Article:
A Letter from Catherine Dehoney
President and CEO, Chorus America
Dear choral colleagues,
I spent election night watching a movie to keep anxiety at bay, with brief breaks to check on the news. Every update on the vote count felt like another confirmation of the division present in our country and the uncertainty we all face. At one point, my husband Bill turned to me with a tired sigh and said, “Choruses are great, but I don’t think you can sing your way out of this.”
Votes are still being counted in this consequential moment for the U.S. and the world, but the work at hand for Chorus America and our community is clear. Whatever the outcome of this election, we have a lot of important work to do.
We must work together to weather the COVID-19 pandemic. Our communities need strong choruses to inspire and serve in the re-building to come, and we need each other to stay strong. That means staying connected about research and technology that provides new solutions and highlighting the amazing work choruses are continuing to do in the face of challenges. It also means making the case for our field’s value and need to legislators, funders, and other decision-makers who can offer support.
We must take action for racial and social justice. Let’s recognize the heightened focus on racism and injustice against Black Americans and people of color as an opportunity and an imperative to make meaningful change. Our research shows that choral singers value tolerance, respect diversity, and believe singing has made them more accepting of people who are different from them. We have a responsibility to leverage this foundation and the conversations that are happening in our field to take action in our organizations and communities.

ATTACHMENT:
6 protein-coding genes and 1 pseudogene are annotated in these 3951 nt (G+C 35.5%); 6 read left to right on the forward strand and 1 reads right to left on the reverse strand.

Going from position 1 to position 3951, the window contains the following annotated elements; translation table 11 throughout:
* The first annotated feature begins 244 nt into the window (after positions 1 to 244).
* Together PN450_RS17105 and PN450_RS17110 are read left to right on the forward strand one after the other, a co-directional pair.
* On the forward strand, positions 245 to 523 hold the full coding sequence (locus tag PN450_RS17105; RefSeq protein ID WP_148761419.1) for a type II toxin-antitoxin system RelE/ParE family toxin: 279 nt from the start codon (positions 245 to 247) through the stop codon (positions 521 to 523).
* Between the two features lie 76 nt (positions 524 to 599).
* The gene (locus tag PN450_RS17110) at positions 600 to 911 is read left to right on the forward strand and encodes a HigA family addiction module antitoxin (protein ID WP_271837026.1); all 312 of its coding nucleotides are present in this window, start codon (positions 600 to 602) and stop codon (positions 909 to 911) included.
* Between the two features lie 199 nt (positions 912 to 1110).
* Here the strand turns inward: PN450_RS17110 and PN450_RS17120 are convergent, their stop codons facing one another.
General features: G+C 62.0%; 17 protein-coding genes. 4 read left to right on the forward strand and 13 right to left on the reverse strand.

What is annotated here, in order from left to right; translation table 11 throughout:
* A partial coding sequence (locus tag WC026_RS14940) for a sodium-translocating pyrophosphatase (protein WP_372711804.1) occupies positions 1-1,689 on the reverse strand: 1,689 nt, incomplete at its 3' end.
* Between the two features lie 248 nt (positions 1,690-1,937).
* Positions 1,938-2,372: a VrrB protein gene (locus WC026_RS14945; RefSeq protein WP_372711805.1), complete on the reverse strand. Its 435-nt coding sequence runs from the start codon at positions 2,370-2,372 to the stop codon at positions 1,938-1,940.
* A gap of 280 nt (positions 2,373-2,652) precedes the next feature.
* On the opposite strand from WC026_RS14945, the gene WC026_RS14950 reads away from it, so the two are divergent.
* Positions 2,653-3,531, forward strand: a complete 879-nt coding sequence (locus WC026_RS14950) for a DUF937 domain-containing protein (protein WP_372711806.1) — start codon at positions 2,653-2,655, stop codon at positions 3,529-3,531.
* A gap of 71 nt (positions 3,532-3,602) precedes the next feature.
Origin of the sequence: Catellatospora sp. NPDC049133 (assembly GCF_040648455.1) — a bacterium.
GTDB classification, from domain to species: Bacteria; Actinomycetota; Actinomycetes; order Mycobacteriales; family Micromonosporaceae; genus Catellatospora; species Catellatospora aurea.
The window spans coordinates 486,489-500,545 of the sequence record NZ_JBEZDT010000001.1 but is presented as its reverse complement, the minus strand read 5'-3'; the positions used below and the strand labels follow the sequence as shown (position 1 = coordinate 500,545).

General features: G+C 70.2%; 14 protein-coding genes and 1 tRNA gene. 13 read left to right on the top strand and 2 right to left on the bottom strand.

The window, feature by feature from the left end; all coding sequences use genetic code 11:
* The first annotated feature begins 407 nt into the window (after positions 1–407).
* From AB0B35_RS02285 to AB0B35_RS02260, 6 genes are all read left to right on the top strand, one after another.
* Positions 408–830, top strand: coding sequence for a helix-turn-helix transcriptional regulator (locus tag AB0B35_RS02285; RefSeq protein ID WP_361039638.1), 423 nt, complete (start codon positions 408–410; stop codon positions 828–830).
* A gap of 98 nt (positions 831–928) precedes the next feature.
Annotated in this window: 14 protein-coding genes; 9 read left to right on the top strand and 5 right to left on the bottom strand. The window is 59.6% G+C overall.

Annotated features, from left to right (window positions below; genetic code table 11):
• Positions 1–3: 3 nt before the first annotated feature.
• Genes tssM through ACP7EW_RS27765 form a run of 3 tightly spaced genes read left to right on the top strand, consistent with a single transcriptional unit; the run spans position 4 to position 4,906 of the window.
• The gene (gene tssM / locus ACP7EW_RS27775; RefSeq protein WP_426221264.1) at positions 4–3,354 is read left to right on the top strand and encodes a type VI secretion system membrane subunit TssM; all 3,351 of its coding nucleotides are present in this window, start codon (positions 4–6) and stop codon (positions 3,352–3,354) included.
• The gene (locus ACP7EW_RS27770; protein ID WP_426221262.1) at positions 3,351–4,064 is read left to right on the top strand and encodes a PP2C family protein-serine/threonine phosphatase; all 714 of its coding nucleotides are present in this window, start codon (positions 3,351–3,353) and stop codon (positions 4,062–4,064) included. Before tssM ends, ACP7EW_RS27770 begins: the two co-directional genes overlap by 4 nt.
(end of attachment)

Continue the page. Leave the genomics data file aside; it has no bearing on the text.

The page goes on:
We must use the power of singing together to bring people together. It would be an over-simplification – and even trite – to believe, as my husband said, that we can “sing our way out of this.” But there is real power in the way that choral music leads us to express our values, builds empathy and compassion, and heals pain. There is real power in people with different points of view creating beauty, inspiration, and connection together.
In times of uncertainty, I find purpose in building on what we know to be true. We know from our research that over 54 million people in the United States are choral singers. We know that those millions of people believe in the power of community and are willing to work for it. The sheer magnitude of that force for good gives me hope.
I’m thinking of those millions of choral leaders and singers this week. I’m thinking of you. We will move forward together, singing.
President and CEO